Long Island City resident teaches kids the performing arts in a ‘loving environment’ at new studio

Three of us
Photo courtesy of Maria Sciorillo

Long Island City resident Maria Sciorillo has loved to sing, dance and act since childhood.

The Pennsylvania native and former Miss Philadelphia trained in the performing arts and recalls developing an early passion for it. But she noticed her current Queens neighborhood lacked a space where children could develop that same love for performing and decided to open Forever Young School for The Performing Arts, a new boutique studio where kids could learn the craft in a “loving environment.”

According to Sciorillo, the name Forever Young references the “special and happiest” times when she remembers falling in love with performing arts. The studio at 10-63 Jackson Ave. trains children ages 3 to 10 in ballet, jazz tap, musical theater and singing, all of which Sciorillo herself professionally trained in.

As a former preschool teacher, Sciorillo utilizes positive reinforcement and encouragement to teach her students the proper technique. She teaches “semi-private” classes of six to eight children, which allows her to give them individualized attention.

Forever Young offers 45-minute, single Saturday classes for students ages 2 1/2 to 3 years old or one-hour combo classes twice a week for students 3 and up.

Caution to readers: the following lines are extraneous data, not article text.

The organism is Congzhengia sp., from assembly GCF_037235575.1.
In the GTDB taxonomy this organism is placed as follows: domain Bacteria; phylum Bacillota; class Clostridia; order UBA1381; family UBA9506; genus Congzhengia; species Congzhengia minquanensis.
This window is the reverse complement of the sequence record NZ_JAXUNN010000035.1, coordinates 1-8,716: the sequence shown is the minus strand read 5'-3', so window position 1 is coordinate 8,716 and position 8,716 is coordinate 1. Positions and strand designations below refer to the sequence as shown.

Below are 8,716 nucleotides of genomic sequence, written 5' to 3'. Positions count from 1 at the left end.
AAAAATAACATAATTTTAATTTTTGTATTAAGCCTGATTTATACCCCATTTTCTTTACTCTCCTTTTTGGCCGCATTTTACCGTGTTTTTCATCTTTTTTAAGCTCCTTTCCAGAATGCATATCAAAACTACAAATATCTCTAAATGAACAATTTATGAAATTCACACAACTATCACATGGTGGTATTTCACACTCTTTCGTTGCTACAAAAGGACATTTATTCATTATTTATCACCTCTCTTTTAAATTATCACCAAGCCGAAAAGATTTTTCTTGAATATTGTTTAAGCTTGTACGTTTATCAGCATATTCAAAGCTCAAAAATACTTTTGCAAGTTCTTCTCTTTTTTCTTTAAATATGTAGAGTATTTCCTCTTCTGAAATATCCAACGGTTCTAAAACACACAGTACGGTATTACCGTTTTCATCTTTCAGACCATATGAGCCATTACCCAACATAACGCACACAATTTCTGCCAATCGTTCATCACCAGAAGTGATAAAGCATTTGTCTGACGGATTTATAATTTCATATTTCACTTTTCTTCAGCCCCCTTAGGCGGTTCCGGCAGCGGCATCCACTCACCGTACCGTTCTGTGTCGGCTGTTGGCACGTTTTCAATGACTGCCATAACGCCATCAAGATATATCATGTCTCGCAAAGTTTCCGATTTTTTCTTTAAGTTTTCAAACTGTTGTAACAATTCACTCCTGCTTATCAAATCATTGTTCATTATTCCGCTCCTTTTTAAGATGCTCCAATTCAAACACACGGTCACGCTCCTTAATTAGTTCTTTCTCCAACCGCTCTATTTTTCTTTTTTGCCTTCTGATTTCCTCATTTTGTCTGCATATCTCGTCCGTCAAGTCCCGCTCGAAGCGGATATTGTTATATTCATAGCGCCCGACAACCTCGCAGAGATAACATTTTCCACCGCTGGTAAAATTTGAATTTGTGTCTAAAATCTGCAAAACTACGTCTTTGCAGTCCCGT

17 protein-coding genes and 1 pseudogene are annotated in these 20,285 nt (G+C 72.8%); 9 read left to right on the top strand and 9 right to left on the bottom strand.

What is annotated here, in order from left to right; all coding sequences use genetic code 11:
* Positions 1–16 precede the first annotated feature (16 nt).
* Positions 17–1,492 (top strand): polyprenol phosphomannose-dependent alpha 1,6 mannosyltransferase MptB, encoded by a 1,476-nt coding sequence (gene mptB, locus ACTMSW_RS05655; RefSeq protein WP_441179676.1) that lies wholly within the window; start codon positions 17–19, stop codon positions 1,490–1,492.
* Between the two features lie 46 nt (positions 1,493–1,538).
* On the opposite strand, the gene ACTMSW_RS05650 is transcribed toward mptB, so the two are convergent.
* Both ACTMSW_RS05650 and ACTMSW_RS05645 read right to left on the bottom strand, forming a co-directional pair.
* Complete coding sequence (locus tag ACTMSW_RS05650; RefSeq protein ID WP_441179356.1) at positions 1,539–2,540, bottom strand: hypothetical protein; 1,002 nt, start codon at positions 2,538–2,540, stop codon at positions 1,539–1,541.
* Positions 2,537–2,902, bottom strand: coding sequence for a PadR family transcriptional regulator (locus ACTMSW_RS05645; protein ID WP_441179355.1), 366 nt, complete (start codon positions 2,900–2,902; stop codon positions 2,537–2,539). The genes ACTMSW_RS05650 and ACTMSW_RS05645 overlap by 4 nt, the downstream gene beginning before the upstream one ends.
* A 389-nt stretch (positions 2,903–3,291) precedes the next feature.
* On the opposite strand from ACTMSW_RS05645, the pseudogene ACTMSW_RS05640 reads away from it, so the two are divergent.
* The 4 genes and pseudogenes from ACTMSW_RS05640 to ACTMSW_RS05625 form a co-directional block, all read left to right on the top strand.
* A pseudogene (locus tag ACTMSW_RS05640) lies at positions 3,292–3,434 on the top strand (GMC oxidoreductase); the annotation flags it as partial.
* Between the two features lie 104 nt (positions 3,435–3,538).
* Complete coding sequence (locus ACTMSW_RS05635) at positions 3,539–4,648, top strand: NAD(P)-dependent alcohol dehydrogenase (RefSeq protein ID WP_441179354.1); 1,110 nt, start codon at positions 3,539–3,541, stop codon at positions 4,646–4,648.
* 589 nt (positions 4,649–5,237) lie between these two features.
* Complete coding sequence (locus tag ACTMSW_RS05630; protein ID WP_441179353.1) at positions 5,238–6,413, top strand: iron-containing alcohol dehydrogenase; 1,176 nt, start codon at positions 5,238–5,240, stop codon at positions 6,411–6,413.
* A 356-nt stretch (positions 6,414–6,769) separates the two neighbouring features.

“Going two times a week builds muscle memory and builds a strong foundation,” said Sciorillo.

Classes are broken up into a fall semester (Sept. 10 through Feb. 1) and spring semester (Feb. 4 through June 27). Saturday single classes begin on Oct. 5 and end on Jan. 25. At the end of the year, students will get the opportunity to perform at the end-of-the-year recital during the last weekend in June.

When she first started Forever Young, her goal was to make the children “super happy” while they learned. She showed her younger students songs from “Frozen” and shared numbers from 42nd Street with her tap class to give them a taste of real Broadway performances.

“It made my day to see the kids belting songs from 42nd Street; it made it all worth it,” Sciorillo said. “I saw little girls fall in love with it like I fell in love with it.”

Sciorillo screens performances like Tony Award showcases on a professional projector to give students a chance to “see the magic of it” rather than just hear the music.

“The kids just light up and get to understand what it [the performing arts] is,” she said.

In addition to dance and vocal lessons, Forever Young also offers birthday parties for students. The celebrant and their guests can engage in 30 minutes of a dance style of their choice followed by a party complete with pizza, cake and birthday presents.

For more information on Forever Young, visit foreveryounglic.com or search @foreveryounglic on Facebook.

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